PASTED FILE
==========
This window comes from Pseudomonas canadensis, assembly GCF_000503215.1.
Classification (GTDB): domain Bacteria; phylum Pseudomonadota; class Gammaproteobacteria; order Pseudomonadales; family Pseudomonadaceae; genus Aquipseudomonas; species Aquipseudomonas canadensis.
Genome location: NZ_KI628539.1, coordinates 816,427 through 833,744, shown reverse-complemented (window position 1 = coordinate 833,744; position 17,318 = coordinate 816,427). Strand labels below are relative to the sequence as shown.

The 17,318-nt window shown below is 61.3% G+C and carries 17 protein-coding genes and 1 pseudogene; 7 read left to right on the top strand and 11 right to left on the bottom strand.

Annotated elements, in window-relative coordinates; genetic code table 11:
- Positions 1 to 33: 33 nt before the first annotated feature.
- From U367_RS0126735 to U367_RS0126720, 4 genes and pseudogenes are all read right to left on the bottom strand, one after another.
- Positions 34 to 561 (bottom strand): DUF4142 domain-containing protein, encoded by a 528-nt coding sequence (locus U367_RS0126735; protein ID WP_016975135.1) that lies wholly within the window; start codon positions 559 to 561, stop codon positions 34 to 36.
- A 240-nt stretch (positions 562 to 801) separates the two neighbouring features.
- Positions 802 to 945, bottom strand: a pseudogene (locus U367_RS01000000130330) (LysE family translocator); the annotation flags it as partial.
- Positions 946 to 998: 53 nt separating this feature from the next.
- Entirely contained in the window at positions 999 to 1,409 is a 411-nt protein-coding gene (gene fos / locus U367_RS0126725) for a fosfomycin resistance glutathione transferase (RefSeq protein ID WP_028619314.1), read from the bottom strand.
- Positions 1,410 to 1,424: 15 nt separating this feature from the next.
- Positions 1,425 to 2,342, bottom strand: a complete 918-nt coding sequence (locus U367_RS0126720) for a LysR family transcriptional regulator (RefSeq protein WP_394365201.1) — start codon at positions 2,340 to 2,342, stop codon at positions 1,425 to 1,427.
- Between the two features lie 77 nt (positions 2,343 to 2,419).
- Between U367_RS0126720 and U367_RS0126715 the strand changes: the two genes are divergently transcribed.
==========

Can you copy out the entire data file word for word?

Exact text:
This window comes from Pseudomonas canadensis, assembly GCF_000503215.1.
Classification (GTDB): domain Bacteria; phylum Pseudomonadota; class Gammaproteobacteria; order Pseudomonadales; family Pseudomonadaceae; genus Aquipseudomonas; species Aquipseudomonas canadensis.
Genome location: NZ_KI628539.1, coordinates 816,427 through 833,744, shown reverse-complemented (window position 1 = coordinate 833,744; position 17,318 = coordinate 816,427). Strand labels below are relative to the sequence as shown.

The 17,318-nt window shown below is 61.3% G+C and carries 17 protein-coding genes and 1 pseudogene; 7 read left to right on the top strand and 11 right to left on the bottom strand.

Annotated elements, in window-relative coordinates; genetic code table 11:
- Positions 1 to 33: 33 nt before the first annotated feature.
- From U367_RS0126735 to U367_RS0126720, 4 genes and pseudogenes are all read right to left on the bottom strand, one after another.
- Positions 34 to 561 (bottom strand): DUF4142 domain-containing protein, encoded by a 528-nt coding sequence (locus U367_RS0126735; protein ID WP_016975135.1) that lies wholly within the window; start codon positions 559 to 561, stop codon positions 34 to 36.
- A 240-nt stretch (positions 562 to 801) separates the two neighbouring features.
- Positions 802 to 945, bottom strand: a pseudogene (locus U367_RS01000000130330) (LysE family translocator); the annotation flags it as partial.
- Positions 946 to 998: 53 nt separating this feature from the next.
- Entirely contained in the window at positions 999 to 1,409 is a 411-nt protein-coding gene (gene fos / locus U367_RS0126725) for a fosfomycin resistance glutathione transferase (RefSeq protein ID WP_028619314.1), read from the bottom strand.
- Positions 1,410 to 1,424: 15 nt separating this feature from the next.
- Positions 1,425 to 2,342, bottom strand: a complete 918-nt coding sequence (locus U367_RS0126720) for a LysR family transcriptional regulator (RefSeq protein WP_394365201.1) — start codon at positions 2,340 to 2,342, stop codon at positions 1,425 to 1,427.
- Between the two features lie 77 nt (positions 2,343 to 2,419).
- Between U367_RS0126720 and U367_RS0126715 the strand changes: the two genes are divergently transcribed.